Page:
Congratulations to our grad student Nuo Tian for a successful defense of her Master’s thesis on Jan 12, 2021. The title of her thesis is “Structural and evolutionary relationships within the ATP-binding cassette (ABC) superfamily”.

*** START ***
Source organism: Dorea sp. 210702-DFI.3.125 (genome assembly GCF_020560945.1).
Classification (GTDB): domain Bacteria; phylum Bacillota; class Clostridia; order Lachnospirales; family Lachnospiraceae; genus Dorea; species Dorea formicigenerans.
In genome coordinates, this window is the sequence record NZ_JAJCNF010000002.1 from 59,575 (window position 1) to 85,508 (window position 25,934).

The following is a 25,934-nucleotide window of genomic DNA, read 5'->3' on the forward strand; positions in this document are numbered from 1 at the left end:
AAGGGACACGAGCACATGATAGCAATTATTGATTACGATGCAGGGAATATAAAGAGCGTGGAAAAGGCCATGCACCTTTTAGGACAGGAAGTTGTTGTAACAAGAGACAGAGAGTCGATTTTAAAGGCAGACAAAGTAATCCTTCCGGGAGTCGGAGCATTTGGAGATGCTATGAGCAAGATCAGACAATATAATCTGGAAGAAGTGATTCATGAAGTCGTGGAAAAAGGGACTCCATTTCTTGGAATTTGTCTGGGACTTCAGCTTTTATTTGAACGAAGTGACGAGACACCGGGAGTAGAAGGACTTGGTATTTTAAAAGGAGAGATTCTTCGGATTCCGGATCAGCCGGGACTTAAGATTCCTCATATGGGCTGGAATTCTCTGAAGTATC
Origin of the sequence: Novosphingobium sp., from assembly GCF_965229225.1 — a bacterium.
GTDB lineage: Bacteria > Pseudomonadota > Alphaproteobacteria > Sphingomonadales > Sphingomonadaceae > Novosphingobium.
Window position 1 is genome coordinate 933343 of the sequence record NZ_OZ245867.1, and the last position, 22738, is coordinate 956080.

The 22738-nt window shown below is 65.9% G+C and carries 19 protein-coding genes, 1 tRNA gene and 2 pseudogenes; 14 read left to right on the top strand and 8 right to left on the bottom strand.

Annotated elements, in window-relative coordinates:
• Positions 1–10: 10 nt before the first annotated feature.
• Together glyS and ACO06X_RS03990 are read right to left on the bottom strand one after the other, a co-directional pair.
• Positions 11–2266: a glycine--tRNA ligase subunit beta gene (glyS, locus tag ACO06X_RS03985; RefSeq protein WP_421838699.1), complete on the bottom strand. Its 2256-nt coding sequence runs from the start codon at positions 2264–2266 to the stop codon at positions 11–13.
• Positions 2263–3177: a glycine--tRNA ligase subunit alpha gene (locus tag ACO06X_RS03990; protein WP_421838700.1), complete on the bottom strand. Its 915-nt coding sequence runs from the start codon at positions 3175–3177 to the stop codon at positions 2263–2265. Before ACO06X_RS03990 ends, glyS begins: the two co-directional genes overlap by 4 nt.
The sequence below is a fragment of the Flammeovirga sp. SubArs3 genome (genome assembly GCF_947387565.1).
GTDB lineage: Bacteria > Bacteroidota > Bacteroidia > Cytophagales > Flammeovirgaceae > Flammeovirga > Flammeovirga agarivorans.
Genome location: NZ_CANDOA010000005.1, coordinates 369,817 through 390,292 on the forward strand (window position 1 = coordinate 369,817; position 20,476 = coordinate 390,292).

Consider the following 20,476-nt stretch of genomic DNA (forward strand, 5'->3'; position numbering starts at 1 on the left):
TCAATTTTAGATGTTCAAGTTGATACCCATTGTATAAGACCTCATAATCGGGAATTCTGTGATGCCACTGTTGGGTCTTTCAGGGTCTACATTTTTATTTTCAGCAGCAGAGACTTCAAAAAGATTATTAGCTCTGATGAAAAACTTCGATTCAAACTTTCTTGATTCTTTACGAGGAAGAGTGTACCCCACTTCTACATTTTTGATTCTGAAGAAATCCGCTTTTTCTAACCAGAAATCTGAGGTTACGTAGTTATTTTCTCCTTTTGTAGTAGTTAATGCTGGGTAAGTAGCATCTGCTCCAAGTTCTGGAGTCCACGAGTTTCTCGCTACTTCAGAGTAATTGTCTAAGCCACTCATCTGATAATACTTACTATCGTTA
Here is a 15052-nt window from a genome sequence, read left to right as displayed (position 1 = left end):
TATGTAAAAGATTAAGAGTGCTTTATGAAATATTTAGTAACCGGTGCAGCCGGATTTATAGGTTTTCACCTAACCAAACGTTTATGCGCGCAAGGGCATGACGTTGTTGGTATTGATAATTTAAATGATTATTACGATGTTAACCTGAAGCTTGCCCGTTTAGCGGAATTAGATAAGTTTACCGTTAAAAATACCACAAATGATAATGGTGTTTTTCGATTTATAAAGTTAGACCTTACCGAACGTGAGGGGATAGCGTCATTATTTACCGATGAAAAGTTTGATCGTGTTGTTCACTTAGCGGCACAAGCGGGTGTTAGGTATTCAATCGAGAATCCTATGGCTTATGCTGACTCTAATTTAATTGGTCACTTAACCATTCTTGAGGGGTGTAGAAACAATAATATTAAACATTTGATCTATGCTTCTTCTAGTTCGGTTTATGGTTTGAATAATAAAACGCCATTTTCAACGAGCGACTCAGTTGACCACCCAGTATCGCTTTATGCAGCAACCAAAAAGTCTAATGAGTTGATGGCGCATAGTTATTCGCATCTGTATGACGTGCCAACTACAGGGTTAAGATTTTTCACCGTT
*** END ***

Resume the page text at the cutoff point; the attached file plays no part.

ATP-binding Cassette (ABC) transporters use ATP as an energy source and move a variety of substrates across cellular membranes. Previous studies based on primary protein sequence data suggested that integral membrane ABC exporters evolved independently at least three times, giving rise to three ABC types. Given the increasing availability of ABC structures in the Protein Data Bank (PDB) and the significantly larger number of primary sequences, we are now able to investigate whether the most current data support the conclusions obtained based on sequence analyses alone. We conducted sequence and structural analyses on the transmembrane and ATPase domains of the three ABC types, which involved independent clustering analyses of protein sequences and 3D structural similarities. Our clustering of both the transmembranal and the ATPase domains show that ABC1 forms a monophyletic group, whereas ABC2 and ABC3 share a major branch. The topology similarity between trees constructed based on the two domains strongly supports the notion that these two domains have co-evolved. Our analysis of repeat units did not produce conclusive evidence supporting the observed TMS topologies for ABC1 (2+2+2) and ABC2 (3+3). However, taking into consideration that the length of the loops connecting TMSs is well conserved within each ABC type, and the major role that loops play on shaping repeat units, we postulate that the previously published topologies are correct. Our results provide insights into the evolutionary relationships between ABC types and serve as a guide for future studies of the ABC superfamily.